Now that recreational pot is legal, public law attorneys like Ruthann Ziegler are helping cities cut through the haze
Published in 2018 Northern California Super Lawyers magazine
By Nina Schuyler on July 10, 2018
In November 2016, California voters passed Prop 64, legalizing recreational marijuana.
That was the easy part.
The state left it up to each municipality whether to ban or regulate—and how to regulate—the cultivation, manufacturing, testing, distribution and sale of cannabis. That has created a patchwork of rules and regulations. It’s up to attorneys like Ruthann G. Ziegler, who leads Meyers Nave’s cannabis law practice, to figure out the rest.
Ziegler serves as city attorney for Pittsburg and Citrus Heights, and general counsel for public entities including Florin Resource Conservation District/Elk Grove Water District and Truckee Sanitary District, providing advice on issues ranging from daily operations to long-term policy.
“When you represent cities, you have to be knowledgeable about the nuanced areas that affect them,” she says.
A co-founding principal of Meyers Nave’s Sacramento office, Ziegler has more than 35 years of experience in public law. In 1996, she helped clients navigate the Compassionate Use Act, which established the state’s medical-marijuana program. In 2003 she counseled clients on Senate Bill 420, the Medical Marijuana Program Act, which established guidelines for the medical program. She can’t think of another industry that has moved so quickly from square one to being practically everywhere—or for which most case law is criminal.
“I think the Legislature has moved comparatively rapidly,” Ziegler says. “But I still don’t know that the Legislature or state agencies and their regulations have kept up with the industry.”
For a sample of the issues Ziegler must evaluate, consider Ross v. RagingWire. In 2008, the California Supreme Court held that an employer may lawfully terminate an employee or refuse to hire an applicant who tests positive for marijuana—even if the use is for lawful medical purposes. The Ninth Circuit agreed.
“With Prop 64, our clients have more inquiries about this issue,” says Ziegler.
That’s just the beginning. May a ban on public smoking be rewritten to include cannabis? Can she help draft an ordinance that delineates the types of signs allowed for advertising cannabis? How should they think about indoor versus outdoor cultivation? If cultivation and distribution are allowed, what kind of revenue might be expected?
She helps each city tailor policies and laws to its residents’ wishes. Some are fine with cultivation but not distribution; some the other way around. And always hanging overhead is the threat of federal prosecution. In January 2018, Attorney General Jeff Sessions rescinded the Obama administration’s policy of noninterference with marijuana-friendly state laws.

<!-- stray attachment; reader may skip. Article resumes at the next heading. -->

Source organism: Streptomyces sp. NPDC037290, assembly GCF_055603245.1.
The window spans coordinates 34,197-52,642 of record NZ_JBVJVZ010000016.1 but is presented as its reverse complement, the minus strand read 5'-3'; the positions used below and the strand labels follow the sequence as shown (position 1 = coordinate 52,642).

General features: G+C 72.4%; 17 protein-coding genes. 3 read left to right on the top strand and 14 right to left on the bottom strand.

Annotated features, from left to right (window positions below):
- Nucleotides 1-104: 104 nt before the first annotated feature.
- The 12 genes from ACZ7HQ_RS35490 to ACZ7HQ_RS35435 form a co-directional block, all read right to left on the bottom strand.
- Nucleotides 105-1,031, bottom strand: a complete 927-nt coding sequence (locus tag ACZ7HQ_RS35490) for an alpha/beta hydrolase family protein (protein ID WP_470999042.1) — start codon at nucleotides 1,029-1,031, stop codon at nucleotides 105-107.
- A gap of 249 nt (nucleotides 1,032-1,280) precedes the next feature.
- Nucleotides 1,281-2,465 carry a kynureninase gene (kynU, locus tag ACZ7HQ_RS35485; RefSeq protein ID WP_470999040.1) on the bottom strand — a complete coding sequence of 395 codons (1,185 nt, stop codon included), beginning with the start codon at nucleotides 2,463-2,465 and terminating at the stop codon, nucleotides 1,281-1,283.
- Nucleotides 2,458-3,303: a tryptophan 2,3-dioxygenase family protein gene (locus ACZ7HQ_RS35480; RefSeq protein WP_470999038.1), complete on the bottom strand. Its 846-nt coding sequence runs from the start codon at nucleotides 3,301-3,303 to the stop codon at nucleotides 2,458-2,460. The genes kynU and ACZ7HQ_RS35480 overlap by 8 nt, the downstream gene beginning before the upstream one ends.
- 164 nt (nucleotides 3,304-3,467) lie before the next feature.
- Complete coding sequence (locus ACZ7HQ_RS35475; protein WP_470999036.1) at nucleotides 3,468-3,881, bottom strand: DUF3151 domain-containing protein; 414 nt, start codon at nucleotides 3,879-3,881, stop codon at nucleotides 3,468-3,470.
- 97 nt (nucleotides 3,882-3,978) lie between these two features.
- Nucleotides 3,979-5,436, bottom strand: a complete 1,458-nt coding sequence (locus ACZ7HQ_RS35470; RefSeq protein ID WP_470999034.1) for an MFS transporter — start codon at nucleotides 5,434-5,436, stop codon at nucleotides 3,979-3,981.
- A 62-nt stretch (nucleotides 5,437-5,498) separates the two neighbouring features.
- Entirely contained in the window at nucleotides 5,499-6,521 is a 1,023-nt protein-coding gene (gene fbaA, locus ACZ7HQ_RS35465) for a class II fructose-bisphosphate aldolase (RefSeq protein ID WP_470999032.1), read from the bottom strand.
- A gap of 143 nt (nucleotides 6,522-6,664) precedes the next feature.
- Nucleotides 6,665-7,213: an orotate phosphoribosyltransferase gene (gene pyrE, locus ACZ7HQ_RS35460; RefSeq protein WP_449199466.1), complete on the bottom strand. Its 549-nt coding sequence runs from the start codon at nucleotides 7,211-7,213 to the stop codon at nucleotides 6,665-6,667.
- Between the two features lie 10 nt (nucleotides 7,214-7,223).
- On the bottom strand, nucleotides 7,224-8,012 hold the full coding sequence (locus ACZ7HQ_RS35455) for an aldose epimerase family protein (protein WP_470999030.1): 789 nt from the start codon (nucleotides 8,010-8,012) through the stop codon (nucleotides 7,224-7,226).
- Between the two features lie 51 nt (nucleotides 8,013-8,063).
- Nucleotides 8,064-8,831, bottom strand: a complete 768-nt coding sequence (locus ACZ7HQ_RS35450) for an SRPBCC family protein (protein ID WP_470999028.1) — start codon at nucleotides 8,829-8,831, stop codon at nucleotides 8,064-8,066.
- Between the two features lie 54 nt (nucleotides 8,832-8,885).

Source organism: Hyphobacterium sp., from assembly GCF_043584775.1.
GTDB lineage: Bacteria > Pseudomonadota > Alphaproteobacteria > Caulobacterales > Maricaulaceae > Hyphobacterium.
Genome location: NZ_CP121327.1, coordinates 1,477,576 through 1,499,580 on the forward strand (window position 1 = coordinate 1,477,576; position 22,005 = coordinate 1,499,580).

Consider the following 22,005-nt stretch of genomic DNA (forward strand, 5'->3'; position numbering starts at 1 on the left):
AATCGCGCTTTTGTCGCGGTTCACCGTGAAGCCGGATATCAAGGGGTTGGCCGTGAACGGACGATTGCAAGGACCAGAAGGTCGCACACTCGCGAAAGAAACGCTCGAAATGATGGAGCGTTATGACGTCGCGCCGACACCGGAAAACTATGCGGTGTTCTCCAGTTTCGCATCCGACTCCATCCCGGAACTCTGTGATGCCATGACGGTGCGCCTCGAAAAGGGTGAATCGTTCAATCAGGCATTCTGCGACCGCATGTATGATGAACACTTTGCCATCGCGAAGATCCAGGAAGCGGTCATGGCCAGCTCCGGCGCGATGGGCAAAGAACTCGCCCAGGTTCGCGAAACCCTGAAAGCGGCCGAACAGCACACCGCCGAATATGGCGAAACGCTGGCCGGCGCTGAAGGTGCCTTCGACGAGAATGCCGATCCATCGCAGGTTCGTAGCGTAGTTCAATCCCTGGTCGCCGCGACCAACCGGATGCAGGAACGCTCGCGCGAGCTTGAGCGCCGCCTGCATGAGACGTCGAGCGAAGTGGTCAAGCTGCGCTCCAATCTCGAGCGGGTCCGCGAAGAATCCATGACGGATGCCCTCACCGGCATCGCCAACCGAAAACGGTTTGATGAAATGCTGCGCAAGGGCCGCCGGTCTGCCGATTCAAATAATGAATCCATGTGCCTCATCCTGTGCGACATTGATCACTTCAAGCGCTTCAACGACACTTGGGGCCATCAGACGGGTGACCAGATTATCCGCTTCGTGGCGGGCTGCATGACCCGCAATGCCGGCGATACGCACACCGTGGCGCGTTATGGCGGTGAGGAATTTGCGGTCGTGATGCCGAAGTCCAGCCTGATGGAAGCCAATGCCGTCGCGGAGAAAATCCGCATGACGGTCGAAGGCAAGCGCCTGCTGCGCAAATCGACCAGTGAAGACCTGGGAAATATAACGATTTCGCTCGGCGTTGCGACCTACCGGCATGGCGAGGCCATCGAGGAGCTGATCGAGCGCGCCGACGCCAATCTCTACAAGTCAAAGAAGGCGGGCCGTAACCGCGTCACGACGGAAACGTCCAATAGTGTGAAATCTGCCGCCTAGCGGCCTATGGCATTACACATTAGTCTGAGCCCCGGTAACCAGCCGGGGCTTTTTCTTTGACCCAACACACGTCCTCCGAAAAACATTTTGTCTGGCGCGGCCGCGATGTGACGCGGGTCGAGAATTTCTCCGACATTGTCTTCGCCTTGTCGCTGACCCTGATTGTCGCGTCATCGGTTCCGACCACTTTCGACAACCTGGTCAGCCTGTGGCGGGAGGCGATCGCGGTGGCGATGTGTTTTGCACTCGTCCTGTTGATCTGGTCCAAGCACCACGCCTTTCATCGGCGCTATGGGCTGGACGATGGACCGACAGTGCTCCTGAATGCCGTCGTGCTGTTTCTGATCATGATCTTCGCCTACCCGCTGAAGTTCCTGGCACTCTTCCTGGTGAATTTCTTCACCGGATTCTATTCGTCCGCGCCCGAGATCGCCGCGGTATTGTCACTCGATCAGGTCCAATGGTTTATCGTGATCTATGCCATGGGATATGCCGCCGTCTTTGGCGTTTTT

“The degree of uncertainty has definitely been amplified by the Sessions memo,” says Ziegler.
Whether, and how, federal prosecutors decide to crack down on marijuana is a wild card. And the uncertainty extends to banks. Most commercial banks answer to federal regulators, and since cannabis is illegal under federal law, banks often shun cannabis businesses. Consequently, it is generally a cash-only industry—a challenge for cities interested in the revenue. A cash-only business makes it difficult for governments to monitor the industry and complicates tax collection. Cities are putting cannabis-related tax money in commercial banks that will accept it, but uncertainties remain.
Then there are practical matters. “What do you do about the person smoking in their backyard and the smoke wafts over to the neighbor’s yard, and they have a 3-year-old?” Ziegler asks.
To stay up to date on the industry, she has served on the League of California Cities’ Cannabis Regulatory Committee since it was formed in 2011.
What does the future hold? Litigation is a sure bet for an industry predicted to be worth $5.1 billion in California in 2019. With all the inconsistencies statewide and the conflict between state and federal law, Ziegler is hoping for more clarity.
“I think the ideal thing,” she says, “is to have not just state legislation but federal legislation, and I think that’s very tough with this Congress.”
Job-creation forecast 81,000 to 103,000 jobs
Annual labor income from new jobs $3.57 to $4.52 billion
Annual sales revenue $15.9 to $20.2 billion
Total annual value to California’s economy $5.51 to $7.01 billion
Source: ICF International
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